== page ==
Coloring is just for kids, right? Not anymore.
Recently, adults across the country have picked up coloring books as a way to relax and unwind.
Jason Abrams, 30, is an account manager at North 6th Agency, a New York City-based public relations firm. High anxiety and the hectic schedule of the deadline-driven job left him needing a way to cope with the stress.
Eight years ago, he got hooked on using coloring books as a relaxing exercise— he even sparked a trend in his office.
“We’ll meet in the conference room on Friday afternoons,” Abrams said, “and get our coloring session in… to help relieve the stress.”
The health benefits go beyond relaxation, and include exercising fine motor skills and training the brain to focus.
Doctors have known about these benefits since the early 1900s. Psychiatrist Carl Jung, the founder of analytical psychology, prescribed coloring to his patients to calm and center their minds. Doctors today continue to follow Jung’s lead and still recommend the activity to combat anxiety.
The fact that coloring is structured activates the logic part of the brain, and generates a creative mindset, said New York-based clinical psychologist Dr. Ben Michaelis.
“Because it’s a centering activity, the amygdala, which is the part of the brain that is involved with our fear response, actually gets a bit, a little bit of a rest,” Michaelis said, “and it ultimately has a really calming effect over time.”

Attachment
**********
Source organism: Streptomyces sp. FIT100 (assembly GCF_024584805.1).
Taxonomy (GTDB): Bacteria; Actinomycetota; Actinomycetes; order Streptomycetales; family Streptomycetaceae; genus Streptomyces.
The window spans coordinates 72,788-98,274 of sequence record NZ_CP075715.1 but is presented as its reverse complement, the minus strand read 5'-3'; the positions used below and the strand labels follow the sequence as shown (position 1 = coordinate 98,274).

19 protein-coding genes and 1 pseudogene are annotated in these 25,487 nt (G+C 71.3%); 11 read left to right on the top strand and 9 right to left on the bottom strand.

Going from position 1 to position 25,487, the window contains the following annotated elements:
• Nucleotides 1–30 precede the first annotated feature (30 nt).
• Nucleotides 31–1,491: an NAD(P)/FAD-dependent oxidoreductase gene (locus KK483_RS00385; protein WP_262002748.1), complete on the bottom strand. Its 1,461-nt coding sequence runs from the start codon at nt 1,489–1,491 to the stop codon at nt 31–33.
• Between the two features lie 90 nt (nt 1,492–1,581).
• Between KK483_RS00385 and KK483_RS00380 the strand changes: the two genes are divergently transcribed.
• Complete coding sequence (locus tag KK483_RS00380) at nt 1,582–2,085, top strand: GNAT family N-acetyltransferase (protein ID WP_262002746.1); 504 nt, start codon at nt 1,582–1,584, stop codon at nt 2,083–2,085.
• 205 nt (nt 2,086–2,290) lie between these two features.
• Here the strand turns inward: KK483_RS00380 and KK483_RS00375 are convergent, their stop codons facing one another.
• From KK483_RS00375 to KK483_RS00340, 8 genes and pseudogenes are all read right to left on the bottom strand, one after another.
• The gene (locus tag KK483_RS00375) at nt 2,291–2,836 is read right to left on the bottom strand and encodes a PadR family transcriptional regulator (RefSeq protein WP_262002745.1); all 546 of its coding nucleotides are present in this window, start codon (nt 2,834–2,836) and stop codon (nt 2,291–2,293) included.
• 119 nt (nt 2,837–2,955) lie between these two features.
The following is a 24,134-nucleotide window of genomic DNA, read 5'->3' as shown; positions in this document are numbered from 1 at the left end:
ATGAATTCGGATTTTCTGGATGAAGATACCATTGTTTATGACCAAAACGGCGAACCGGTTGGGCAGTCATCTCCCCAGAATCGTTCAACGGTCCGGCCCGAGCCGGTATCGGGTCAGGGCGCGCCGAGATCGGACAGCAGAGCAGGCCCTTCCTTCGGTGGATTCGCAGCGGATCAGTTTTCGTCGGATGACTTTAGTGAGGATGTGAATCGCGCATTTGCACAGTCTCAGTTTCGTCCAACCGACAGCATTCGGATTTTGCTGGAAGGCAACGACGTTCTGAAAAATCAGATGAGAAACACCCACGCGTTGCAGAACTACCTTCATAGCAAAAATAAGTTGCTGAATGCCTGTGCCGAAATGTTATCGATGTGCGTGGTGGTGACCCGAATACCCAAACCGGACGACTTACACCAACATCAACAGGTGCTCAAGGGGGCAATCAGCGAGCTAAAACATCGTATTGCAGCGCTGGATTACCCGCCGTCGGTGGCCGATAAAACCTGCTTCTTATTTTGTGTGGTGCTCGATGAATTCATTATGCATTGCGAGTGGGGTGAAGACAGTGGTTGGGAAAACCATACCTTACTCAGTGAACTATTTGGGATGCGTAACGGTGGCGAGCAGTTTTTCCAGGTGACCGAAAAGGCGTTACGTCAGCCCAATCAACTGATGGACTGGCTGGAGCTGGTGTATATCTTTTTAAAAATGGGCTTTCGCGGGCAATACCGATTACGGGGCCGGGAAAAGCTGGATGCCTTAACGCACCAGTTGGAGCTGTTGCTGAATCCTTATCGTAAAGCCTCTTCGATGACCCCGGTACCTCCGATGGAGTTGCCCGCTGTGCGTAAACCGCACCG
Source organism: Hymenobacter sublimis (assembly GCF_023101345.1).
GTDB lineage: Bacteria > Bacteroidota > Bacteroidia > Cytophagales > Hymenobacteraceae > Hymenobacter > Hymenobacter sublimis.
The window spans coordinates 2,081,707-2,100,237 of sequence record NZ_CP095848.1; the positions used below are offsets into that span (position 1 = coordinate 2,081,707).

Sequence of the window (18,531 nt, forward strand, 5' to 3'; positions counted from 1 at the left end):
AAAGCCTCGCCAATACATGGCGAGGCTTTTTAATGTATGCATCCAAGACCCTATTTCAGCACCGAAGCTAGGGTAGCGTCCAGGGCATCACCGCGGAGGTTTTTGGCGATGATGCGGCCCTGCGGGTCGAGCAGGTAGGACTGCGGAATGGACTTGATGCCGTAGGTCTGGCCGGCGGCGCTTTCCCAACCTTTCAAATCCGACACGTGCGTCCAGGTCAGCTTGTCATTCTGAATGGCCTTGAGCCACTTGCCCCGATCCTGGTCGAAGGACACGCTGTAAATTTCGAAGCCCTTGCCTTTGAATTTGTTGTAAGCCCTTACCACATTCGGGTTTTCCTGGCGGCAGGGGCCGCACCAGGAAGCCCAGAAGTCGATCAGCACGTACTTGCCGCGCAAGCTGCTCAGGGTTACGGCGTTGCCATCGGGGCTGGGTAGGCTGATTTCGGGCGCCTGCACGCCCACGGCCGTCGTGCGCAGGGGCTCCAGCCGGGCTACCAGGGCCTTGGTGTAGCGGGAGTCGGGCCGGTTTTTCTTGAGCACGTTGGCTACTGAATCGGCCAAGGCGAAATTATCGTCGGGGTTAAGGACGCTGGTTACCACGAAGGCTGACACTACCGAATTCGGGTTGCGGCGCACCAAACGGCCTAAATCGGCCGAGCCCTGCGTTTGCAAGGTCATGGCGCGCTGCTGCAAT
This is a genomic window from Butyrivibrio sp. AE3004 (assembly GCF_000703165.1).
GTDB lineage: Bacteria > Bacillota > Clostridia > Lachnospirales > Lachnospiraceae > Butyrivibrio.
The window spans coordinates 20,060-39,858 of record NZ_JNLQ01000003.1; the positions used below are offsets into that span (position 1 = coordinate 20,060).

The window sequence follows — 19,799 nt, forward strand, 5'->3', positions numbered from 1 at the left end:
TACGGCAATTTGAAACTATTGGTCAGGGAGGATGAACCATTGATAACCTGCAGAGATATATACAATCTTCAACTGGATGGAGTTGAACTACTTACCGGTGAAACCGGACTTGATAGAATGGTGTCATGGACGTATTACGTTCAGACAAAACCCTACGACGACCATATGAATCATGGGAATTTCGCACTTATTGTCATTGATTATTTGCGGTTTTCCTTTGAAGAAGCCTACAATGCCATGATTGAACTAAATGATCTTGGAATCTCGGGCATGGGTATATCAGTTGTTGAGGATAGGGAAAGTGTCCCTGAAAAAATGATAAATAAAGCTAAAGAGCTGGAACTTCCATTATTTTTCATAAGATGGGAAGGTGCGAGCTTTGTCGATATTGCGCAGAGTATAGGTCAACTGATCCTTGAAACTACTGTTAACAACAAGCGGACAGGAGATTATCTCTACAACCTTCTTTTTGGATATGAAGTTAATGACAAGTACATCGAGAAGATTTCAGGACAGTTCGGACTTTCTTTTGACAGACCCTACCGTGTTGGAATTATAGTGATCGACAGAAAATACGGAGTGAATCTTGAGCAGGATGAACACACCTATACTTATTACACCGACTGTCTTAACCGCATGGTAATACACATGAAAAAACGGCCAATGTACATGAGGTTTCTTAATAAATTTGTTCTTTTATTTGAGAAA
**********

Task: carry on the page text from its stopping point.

Not only does he prescribe coloring, but Michaelis even uses coloring books with his own family.
“We do it on Fridays as a way to kind of take the steam out of the week,” he said, “and also when my kids are kind of fighting or the temperature is starting to rise a bit in the house.”
The trend has spread nationwide as adult coloring books are popping up on bestseller lists, and major publishers are producing the books in droves, with titles like The Mindfulness Coloring Book, Splendid Cities, The Time Garden, and Color Me Calm.
Once a month, Heidi Johnson, a member of the Ladies Coloring Club in New Hope, Minnesota, finds herself unwinding with the group when they meet for cocktails and coloring. And there’s no need to worry about staying in the lines, Johnson said.
“You don’t have to be an expert at the DIY project, or a painter or an artist,” she said. “You can just pick something you like that speaks to you and color it however you want it.”
Abrams compared his experience with coloring to the feeling of doing yoga.
“You go in, right, you’re tight, and you’re tense. You start going through the motions, and the poses, and stretching out,” he said. “Then when you’re done, you’re like, ‘I feel excellent.’”
But above all else, coloring lets stressed-out adults feel like a kid again, and channel a worry-free lifestyle— at least for a little while.